Atlanta car wreck lawyer, and I’m on a one-woman quest to see whether we can get Georgia
drivers to slow down and drive more carefully over this Christmas holiday.
Over the 2009 Christmas holiday (the latest data available), ten people
were killed on Georgia highways over the holiday. The year 2008 was far
worse: 25 people were killed in 25 car wrecks across Georgia.
As an auto accident lawyer, I have met with many families who lost a loved
one in a wreck, and with people who suffered debilitating personal injuries
in a car crash. But of all the things I do in my job, nothing is sadder
than meeting with families who lost somebody over a holiday, and –
for me – particularly families who lost someone they loved very
much during the Christmas holiday.
What if we could change the numbers? What if – by driving defensively
and slowing down – we could cut the number of fatal collisions in
half – or lower? What an amazing accomplishment!
So as we march up to the holiday, I am going to do several blog entries
about how many people die on Georgia roads each Christmas holiday, and
about where the accidents happen. My hope is that the information will
make Georgians more aware of the fact that driving over Christmas can
be very dangerous — and that it will prompt folks to drive more
carefully this season.
I’m going to be using data from the National Highway Traffic Safety
Administration (NHTSA), which maintains a database called FARS. The
FARS database (the full name is Fatality Accident Reporting System, but since that is
a mouthful, for obvious reasons everybody calls it FARS) is a searchable
set of facts about accidents in which someone died in one of the fifty
U.S. states or in one of the U.S. territories. FARS does not contain data
about serious injury accidents unless someone died in the accident. Thus,
FARS misses some very serious personal injury car crashes, even ones resulting
in paraplegia, quadriplegia, traumatic brain injuries, amputations, broken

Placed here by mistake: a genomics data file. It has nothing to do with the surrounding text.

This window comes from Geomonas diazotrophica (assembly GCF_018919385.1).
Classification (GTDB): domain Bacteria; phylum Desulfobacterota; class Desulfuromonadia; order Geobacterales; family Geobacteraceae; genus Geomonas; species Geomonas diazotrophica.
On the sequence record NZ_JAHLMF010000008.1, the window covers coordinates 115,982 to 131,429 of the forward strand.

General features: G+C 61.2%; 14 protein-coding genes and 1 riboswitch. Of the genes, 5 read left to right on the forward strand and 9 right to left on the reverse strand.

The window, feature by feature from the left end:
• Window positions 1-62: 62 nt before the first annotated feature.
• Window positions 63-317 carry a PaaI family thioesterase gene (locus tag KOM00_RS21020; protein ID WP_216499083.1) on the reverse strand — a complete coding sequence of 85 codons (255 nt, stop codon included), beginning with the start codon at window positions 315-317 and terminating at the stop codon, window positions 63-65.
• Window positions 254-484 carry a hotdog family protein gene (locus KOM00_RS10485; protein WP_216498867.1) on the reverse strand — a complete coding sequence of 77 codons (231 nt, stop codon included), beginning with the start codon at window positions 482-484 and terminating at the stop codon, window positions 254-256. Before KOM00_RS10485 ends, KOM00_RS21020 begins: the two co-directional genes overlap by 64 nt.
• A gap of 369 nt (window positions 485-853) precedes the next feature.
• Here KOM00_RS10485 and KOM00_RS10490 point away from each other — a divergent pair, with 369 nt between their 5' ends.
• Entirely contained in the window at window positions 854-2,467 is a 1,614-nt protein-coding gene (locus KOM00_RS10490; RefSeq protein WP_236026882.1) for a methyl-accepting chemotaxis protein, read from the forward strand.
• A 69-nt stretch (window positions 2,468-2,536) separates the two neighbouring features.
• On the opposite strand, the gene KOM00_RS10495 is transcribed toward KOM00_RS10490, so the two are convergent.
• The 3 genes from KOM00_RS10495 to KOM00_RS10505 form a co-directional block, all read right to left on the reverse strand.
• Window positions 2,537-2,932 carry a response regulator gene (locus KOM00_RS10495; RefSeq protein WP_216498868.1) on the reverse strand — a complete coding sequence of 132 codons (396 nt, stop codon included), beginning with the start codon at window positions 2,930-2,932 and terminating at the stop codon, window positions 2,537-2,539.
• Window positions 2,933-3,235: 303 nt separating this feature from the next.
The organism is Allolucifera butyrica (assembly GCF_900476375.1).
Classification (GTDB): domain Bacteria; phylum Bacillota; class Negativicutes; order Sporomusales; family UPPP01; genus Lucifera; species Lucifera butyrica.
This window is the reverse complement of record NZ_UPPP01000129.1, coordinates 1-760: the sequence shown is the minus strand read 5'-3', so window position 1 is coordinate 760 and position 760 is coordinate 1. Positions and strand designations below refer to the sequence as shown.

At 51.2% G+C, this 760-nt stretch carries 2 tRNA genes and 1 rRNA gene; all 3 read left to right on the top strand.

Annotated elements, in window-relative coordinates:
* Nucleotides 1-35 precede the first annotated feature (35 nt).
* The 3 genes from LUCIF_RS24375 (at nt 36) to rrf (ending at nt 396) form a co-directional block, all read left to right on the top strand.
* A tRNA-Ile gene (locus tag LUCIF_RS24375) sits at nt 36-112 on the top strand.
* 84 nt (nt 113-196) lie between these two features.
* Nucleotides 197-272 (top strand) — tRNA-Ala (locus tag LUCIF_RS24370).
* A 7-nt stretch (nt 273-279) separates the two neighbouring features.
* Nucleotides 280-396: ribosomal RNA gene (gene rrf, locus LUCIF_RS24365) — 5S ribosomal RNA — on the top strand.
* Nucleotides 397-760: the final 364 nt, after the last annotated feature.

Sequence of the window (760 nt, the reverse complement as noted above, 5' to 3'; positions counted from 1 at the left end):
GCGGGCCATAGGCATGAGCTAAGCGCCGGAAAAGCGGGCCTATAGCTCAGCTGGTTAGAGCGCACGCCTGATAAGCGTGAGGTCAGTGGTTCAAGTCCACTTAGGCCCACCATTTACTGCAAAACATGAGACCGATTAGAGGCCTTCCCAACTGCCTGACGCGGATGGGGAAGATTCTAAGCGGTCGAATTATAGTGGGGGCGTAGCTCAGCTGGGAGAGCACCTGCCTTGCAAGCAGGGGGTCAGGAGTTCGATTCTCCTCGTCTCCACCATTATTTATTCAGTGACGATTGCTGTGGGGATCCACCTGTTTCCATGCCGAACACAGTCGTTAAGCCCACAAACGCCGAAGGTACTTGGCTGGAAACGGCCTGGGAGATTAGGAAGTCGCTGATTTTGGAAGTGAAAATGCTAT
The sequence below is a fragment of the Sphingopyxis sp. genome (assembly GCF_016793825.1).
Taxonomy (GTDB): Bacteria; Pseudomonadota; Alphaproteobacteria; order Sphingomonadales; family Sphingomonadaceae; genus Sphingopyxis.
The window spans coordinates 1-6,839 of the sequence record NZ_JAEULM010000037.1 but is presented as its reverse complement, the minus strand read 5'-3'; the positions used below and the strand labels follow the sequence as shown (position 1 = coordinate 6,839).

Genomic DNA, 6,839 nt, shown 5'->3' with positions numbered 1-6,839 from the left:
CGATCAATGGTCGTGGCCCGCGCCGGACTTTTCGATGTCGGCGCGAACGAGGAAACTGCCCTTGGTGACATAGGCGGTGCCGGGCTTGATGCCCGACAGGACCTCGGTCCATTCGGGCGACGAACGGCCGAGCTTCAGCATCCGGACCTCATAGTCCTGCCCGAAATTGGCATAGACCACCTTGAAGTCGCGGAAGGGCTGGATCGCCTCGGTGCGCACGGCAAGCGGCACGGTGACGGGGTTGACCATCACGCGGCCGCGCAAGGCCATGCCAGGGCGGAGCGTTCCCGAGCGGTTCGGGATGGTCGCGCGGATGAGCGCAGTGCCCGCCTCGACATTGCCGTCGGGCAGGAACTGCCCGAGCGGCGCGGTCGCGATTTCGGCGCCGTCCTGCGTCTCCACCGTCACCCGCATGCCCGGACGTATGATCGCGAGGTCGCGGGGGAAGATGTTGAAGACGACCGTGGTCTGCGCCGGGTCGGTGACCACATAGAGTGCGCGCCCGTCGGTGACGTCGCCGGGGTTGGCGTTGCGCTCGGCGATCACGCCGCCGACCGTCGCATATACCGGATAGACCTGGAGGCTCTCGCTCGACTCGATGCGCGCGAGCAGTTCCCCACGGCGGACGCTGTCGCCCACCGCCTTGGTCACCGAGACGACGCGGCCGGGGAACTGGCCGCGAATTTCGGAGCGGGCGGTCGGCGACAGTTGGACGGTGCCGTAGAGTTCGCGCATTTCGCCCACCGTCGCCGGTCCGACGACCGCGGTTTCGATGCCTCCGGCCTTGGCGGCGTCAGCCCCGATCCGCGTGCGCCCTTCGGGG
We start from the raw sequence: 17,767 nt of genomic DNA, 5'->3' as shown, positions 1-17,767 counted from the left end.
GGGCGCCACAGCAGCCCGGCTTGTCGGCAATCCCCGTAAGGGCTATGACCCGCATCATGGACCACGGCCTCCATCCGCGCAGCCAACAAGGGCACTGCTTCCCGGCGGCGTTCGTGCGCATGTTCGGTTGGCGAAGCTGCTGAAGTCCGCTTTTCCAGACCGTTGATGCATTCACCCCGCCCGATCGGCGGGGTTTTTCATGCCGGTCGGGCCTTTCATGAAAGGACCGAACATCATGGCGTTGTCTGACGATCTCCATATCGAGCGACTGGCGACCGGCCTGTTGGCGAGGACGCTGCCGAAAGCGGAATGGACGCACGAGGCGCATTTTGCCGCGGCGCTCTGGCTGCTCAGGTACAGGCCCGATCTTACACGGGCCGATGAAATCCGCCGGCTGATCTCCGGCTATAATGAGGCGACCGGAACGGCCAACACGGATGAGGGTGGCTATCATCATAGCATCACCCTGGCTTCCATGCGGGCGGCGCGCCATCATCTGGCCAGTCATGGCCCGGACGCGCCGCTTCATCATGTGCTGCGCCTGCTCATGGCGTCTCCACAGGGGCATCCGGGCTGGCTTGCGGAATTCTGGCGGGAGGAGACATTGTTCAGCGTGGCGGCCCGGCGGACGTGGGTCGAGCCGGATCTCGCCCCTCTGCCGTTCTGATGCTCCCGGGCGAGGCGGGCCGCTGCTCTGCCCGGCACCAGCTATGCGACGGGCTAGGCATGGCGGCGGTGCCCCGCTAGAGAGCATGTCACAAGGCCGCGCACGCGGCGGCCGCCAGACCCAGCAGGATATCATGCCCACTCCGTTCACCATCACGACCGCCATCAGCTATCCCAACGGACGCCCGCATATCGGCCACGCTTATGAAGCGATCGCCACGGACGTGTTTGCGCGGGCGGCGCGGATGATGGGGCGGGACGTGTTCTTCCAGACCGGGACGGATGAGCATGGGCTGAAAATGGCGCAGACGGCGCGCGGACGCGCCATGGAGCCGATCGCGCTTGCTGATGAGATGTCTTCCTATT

bones, etc. Still, the database is a one-of-a-kind way to look at the
statistics and the trends in serious accidents around the United States.
NHTSA has released FARS data for 2008 and 2009, and I’m going to
be talking about the car crash deaths that occurred over the Christmas
holidays in those two years. The year 2009 saw ten deaths from Georgia
car wrecks, which was bad enough, but in the year 2008, an astonishing
25 people were killed in car accidents in Georgia over the Christmas holidays.
Part of the reason for the difference is the way that NHTSA counts the
holiday. NHTSA tracks deaths that occur around the holiday, to account
for the fact that people hit the roads in the days before and after the
holiday itself, in order to be able to spend Christmas Day itself with
their families. In 2009, Christmas fell on a Friday, so NHTSA calculated
the “holiday” as covering the 24th, 25th, 26th and 27th. By
contrast, in 2008, Christmas fell on a Thursday, so NHTSA kicked off the
holiday on the 24th, and ran it through the 28th.
But no matter which year you take, 2008 or 2009, both years saw a tragic
number of deaths. So this Christmas season, Georgians — drive carefully,
don’t drive under the influence, and drive defensively. Let’s
see if we can make this Christmas a lot happier for Georgia families!
(Thanks to Wong Mei Teng for the beautiful photo on this post. Mei Teng
is a really talented photographer who generously posts free images on